Walt Kowalski draws his world in crass caricature as he deals with—and disengages from—the people around him.
Walt's priest is, in Walt's view, a "27-year-old virgin" who peddles superstition. His grandchildren are spoiled, disrespectful layabouts. The Asian-Americans who dominate his Detroit-area neighborhood? Merely an amalgamation of epithets: "Chinks." "Gooks." "Zipperheads."
Don't think he spares himself, though. In the mirror Walt sees an old-school Polish crank, a grizzled Korean War vet who wears his scowl like a medal. Burdened by his own unspoken past, he has no patience for people, no time for fools—and all people are fools. His heart has room for only his dearly departed wife, his dog, Daisy, and his pristine, polished, 1972 Gran Torino.
Or so he believes.
Then the fatherless Lor family moves in next door. At first, Walt welcomes them as he welcomes everyone: with a fearsome frown and an armful of disdain. But when Thao Lor, one of the family's two teenagers, gets entangled with a local Asian gang, Walt's forced to get involved. First, Thao tries to steal Walt's Torino as part of the gang's initiation. Then, when the burglary fails, the gang tries to assimilate Thao anyway. Members show up on the Lor porch and try to kidnap the boy, leading to an angry struggle in front of Walt's house.
Walt storms through his front door and points a rifle at the gang members. "Get off my lawn," he hisses.
And thus Walt becomes an unwilling neighborhood hero. The Asian community blankets his porch with gifts, and Thao's sister, Sue, invites him over for a barbecue. The neighborhood—led by the Lor family—begins to wrap its arms around the grumpy old man and, as a result, Walt's heart slowly makes space for some new residents.
Walt learns that his neighbors aren't "chinks," they're Hmong, a people from southeast Asia who relocated to America after the Vietnam War. He becomes acquainted with their customs, develops a fondness for their food and, slowly, almost unwillingly, an affection for them. Perhaps for the first time in a long, long while, Walt seems to be ... home.
"I have more in common with these gooks than my own spoiled, rotten family," he tells himself.
In turn, Sue tells Walt, "You're a good man." And though Walt denies it, Sue's right. Cranky though he may be, Walt spends a lot of time helping out, fixing the Lors' sink, repairing their ceiling fan and saving their children from all manner of gang-related threats.
While he takes a quick liking to Sue—a feisty fireball who calls him "Wally"—he has little regard for quiet Thao, until he watches Thao help a neighbor pick up some groceries she spilled. Eventually the two become friends—and then something that more closely resembles family. Through their relationship, we learn that the Lors and Walt do indeed have a lot in common: Both treasure tradition and old-fashioned values. Neither tolerate disrespect or excuse the behavior of street gangs.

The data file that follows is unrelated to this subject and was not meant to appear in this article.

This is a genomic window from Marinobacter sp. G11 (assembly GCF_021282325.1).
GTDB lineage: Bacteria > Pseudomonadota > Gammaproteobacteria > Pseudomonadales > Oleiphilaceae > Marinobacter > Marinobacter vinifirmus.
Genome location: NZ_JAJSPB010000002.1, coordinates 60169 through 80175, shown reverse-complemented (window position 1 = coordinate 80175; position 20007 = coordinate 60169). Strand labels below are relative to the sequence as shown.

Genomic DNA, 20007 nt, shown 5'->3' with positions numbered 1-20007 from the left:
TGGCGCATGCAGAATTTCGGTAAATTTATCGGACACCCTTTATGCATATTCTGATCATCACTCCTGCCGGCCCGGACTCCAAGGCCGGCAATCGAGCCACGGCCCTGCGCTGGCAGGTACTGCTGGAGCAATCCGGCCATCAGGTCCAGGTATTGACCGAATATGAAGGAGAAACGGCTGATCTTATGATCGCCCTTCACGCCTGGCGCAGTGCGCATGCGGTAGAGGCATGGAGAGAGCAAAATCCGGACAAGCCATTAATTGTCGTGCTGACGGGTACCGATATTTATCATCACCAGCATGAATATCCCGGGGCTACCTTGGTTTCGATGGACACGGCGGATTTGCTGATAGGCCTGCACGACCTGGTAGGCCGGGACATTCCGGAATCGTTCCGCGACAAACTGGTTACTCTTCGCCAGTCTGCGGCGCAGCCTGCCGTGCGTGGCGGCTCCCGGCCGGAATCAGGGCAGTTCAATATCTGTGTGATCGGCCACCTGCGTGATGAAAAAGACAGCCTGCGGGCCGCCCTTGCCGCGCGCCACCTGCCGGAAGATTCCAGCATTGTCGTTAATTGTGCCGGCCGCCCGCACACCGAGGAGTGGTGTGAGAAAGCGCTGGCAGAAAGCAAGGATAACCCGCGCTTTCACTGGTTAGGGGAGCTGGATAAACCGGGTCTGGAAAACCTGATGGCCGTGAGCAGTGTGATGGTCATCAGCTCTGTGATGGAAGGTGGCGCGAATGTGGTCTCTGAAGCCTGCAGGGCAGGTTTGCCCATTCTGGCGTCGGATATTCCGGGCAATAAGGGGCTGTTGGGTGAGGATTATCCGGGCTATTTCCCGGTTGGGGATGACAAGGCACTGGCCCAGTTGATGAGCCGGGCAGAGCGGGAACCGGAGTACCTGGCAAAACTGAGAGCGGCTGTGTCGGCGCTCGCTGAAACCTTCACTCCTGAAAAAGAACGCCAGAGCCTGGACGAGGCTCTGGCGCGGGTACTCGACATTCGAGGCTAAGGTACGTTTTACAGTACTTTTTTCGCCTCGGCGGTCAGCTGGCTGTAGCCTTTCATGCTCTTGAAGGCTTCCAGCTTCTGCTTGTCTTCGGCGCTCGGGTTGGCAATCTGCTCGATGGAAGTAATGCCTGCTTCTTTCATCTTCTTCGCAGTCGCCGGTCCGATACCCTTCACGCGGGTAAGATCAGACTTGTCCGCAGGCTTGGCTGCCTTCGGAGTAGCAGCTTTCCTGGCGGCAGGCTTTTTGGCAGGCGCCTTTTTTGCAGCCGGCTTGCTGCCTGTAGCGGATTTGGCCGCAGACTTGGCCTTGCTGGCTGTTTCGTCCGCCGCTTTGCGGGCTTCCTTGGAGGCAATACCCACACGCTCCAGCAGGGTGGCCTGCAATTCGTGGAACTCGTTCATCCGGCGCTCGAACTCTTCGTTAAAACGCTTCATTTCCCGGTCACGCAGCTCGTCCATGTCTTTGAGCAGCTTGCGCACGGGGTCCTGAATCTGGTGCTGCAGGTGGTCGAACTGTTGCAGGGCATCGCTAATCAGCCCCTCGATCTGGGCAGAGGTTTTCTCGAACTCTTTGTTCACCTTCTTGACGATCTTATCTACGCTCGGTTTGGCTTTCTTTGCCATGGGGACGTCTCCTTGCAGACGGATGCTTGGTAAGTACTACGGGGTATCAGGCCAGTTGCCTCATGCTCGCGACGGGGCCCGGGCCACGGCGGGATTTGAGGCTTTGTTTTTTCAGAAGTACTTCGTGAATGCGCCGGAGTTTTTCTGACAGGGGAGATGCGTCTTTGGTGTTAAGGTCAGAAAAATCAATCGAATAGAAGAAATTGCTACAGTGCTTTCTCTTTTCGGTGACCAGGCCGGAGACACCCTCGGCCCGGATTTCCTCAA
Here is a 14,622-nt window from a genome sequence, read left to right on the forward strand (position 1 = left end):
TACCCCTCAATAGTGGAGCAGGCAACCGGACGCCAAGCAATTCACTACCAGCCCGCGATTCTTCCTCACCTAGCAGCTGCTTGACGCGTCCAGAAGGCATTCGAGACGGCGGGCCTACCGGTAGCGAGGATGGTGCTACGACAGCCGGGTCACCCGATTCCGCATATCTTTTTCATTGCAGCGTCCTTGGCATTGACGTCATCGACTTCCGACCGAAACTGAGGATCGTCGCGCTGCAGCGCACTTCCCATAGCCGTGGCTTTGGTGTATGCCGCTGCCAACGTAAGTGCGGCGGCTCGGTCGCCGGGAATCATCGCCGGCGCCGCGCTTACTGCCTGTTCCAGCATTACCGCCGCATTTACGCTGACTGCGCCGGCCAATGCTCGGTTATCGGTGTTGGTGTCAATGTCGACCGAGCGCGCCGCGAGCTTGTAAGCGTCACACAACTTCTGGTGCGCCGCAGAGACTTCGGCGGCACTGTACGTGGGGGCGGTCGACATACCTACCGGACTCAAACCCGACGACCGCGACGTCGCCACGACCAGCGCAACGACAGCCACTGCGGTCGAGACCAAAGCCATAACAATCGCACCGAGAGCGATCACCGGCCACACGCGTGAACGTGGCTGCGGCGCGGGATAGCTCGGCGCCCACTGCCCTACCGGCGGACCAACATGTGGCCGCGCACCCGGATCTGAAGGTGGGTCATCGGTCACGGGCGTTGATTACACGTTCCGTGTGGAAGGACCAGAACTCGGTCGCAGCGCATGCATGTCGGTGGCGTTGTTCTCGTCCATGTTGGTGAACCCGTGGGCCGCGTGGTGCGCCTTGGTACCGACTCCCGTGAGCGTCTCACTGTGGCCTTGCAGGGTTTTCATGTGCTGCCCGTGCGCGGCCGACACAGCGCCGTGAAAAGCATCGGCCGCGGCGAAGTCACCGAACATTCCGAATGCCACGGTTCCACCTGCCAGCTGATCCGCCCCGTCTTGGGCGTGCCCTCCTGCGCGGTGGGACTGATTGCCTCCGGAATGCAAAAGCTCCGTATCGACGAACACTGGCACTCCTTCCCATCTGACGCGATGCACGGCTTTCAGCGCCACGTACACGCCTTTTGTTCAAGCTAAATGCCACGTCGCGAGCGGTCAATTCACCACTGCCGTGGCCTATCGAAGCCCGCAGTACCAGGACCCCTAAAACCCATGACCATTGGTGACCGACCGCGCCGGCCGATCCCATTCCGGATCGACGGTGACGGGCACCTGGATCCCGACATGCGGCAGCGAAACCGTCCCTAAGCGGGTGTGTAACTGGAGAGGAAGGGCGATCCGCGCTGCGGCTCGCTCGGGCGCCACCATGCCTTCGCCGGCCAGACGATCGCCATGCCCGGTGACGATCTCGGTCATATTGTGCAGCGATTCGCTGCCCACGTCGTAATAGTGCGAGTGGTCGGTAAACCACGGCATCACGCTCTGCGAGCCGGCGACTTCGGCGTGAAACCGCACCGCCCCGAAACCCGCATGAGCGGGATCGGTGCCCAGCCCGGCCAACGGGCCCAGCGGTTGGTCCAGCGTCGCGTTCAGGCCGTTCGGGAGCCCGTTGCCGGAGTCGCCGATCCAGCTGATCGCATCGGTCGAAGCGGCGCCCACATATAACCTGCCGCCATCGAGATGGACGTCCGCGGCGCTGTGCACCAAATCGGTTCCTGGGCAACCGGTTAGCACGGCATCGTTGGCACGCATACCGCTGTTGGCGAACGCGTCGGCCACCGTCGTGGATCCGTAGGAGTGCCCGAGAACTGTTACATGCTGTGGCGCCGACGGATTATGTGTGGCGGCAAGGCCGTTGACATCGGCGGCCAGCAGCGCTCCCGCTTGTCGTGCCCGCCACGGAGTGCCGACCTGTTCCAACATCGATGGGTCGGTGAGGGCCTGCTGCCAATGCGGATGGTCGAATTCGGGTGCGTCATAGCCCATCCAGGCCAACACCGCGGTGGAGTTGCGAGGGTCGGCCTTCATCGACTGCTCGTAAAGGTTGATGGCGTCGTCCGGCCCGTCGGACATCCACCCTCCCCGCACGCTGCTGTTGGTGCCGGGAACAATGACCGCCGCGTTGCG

Gran Torino's first scene takes place in a church, and Walt is a Catholic. But his is a reluctant faith, if it's really there at all. When his priest, Father Janovich, encourages him to go to confession, Walt says, "I confess I never cared for church much." He mocks the priest for claiming to understand life and death, and when Janovich notes that better men than Walt have been helped through confession and faith, Walt agrees—and then callously splices the f-word into the middle of "hallelujah."
After Walt tells the Hmong gang to get off his lawn, Janovich asks him why he didn't just call the police. "I prayed that they would show up," Walt replies coyly, "but nobody answered."
Yet Walt does eventually go to confession, and we learn that he's also willed his house to the Church—because, he says, that's what his late wife would want done. After the gang attacks the Lor house, Walt solicits advice from Janovich on what to do. And when Janovich suspects that Walt may try to violently take out the gang once and for all, the priest calls the cops and waits in front of the gang's house for hours in an effort to prevent unnecessary bloodshed. He leaves only when the police force him to.
When Walt asks Sue how the Hmong came to live in Detroit, she tells them the Lutherans helped her people relocate to America. "Everybody blames the Lutherans," Walt says. But the Lors are not Lutheran: They still adhere to a shamanistic belief system connected to, or perhaps synonymous with, Taoism. Walt catches a glimpse of a ceremony where participants cut the head off a chicken. Audiences see a shaman bless a newborn child during a ceremony in the Lor living room. The shaman also tosses what appears to be a cleaved horn carved with symbols on the floor. And he later "reads" Walt's personality. Sue informs Walt that it's rude to touch a Hmong person on the head, for it is there where the Hmong believe the soul resides.
Sue is propositioned by three random gangbangers who spout lewd, nasty comments. One of her assailants suggestively grabs his crotch. Taunting Thao, a guy makes obscene sexual motions.
Walt admits, in confession, that he once kissed another woman in 1968, despite the fact that he was married at the time. Walt's granddaughter showcases her pierced navel by wearing a revealing top to her grandmother's funeral. Walt's barber holds a pornographic magazine.
The only thing worse than killing a person, Walt tells us, is getting a medal for it.
He knows of what he talks. Walt stores a Silver Star in an old war chest—a memento from his time in Korea. He tells Thao he killed 13 men during the war, "maybe more," and sometimes mentions the terrible things he did—including killing people with shovels and using bodies as sandbags.